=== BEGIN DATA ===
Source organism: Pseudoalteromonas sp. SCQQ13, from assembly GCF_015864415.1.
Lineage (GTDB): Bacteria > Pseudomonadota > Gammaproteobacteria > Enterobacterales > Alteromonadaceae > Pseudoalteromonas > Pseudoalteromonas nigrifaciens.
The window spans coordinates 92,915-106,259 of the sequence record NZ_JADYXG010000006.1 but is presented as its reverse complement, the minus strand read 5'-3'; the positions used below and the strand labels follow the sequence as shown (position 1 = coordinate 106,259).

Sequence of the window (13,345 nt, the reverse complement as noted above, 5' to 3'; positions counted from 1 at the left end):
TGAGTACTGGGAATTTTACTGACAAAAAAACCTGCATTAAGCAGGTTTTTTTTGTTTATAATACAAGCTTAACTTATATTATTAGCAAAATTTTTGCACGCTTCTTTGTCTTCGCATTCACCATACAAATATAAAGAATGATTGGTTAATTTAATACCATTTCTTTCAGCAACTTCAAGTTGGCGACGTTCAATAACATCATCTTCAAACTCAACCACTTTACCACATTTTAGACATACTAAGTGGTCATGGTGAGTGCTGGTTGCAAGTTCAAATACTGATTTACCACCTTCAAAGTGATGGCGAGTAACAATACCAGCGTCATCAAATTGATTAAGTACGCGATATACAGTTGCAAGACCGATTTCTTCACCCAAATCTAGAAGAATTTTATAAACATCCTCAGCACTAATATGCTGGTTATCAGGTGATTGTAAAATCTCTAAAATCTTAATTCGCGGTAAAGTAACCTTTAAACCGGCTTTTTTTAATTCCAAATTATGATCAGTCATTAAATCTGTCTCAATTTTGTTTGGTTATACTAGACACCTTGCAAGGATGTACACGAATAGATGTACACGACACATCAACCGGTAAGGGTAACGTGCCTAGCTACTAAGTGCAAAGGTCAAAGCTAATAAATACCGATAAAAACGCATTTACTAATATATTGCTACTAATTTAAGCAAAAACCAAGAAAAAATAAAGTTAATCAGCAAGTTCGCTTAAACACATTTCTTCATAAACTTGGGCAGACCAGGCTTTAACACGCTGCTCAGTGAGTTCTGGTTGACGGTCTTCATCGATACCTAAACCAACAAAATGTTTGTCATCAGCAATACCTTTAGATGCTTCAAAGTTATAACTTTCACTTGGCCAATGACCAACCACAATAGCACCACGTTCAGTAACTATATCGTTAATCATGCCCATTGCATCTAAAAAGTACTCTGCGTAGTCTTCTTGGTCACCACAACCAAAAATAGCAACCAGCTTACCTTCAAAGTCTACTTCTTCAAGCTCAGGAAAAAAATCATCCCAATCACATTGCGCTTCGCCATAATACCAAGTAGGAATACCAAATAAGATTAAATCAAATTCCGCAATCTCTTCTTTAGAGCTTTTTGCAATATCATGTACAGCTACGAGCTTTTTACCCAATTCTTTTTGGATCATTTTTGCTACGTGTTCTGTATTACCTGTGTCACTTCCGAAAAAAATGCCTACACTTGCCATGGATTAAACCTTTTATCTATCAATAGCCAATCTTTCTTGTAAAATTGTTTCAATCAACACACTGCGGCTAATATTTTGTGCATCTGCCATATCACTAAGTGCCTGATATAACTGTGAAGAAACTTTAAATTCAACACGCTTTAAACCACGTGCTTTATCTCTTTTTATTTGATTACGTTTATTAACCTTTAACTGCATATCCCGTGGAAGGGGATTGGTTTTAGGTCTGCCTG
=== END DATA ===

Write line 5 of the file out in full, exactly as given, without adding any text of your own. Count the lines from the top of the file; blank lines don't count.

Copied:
TGAGTACTGGGAATTTTACTGACAAAAAAACCTGCATTAAGCAGGTTTTTTTTGTTTATAATACAAGCTTAACTTATATTATTAGCAAAATTTTTGCACGCTTCTTTGTCTTCGCATTCACCATACAAATATAAAGAATGATTGGTTAATTTAATACCATTTCTTTCAGCAACTTCAAGTTGGCGACGTTCAATAACATCATCTTCAAACTCAACCACTTTACCACATTTTAGACATACTAAGTGGTCATGGTGAGTGCTGGTTGCAAGTTCAAATACTGATTTACCACCTTCAAAGTGATGGCGAGTAACAATACCAGCGTCATCAAATTGATTAAGTACGCGATATACAGTTGCAAGACCGATTTCTTCACCCAAATCTAGAAGAATTTTATAAACATCCTCAGCACTAATATGCTGGTTATCAGGTGATTGTAAAATCTCTAAAATCTTAATTCGCGGTAAAGTAACCTTTAAACCGGCTTTTTTTAATTCCAAATTATGATCAGTCATTAAATCTGTCTCAATTTTGTTTGGTTATACTAGACACCTTGCAAGGATGTACACGAATAGATGTACACGACACATCAACCGGTAAGGGTAACGTGCCTAGCTACTAAGTGCAAAGGTCAAAGCTAATAAATACCGATAAAAACGCATTTACTAATATATTGCTACTAATTTAAGCAAAAACCAAGAAAAAATAAAGTTAATCAGCAAGTTCGCTTAAACACATTTCTTCATAAACTTGGGCAGACCAGGCTTTAACACGCTGCTCAGTGAGTTCTGGTTGACGGTCTTCATCGATACCTAAACCAACAAAATGTTTGTCATCAGCAATACCTTTAGATGCTTCAAAGTTATAACTTTCACTTGGCCAATGACCAACCACAATAGCACCACGTTCAGTAACTATATCGTTAATCATGCCCATTGCATCTAAAAAGTACTCTGCGTAGTCTTCTTGGTCACCACAACCAAAAATAGCAACCAGCTTACCTTCAAAGTCTACTTCTTCAAGCTCAGGAAAAAAATCATCCCAATCACATTGCGCTTCGCCATAATACCAAGTAGGAATACCAAATAAGATTAAATCAAATTCCGCAATCTCTTCTTTAGAGCTTTTTGCAATATCATGTACAGCTACGAGCTTTTTACCCAATTCTTTTTGGATCATTTTTGCTACGTGTTCTGTATTACCTGTGTCACTTCCGAAAAAAATGCCTACACTTGCCATGGATTAAACCTTTTATCTATCAATAGCCAATCTTTCTTGTAAAATTGTTTCAATCAACACACTGCGGCTAATATTTTGTGCATCTGCCATATCACTAAGTGCCTGATATAACTGTGAAGAAACTTTAAATTCAACACGCTTTAAACCACGTGCTTTATCTCTTTTTATTTGATTACGTTTATTAACCTTTAACTGCATATCCCGTGGAAGGGGATTGGTTTTAGGTCTGCCTG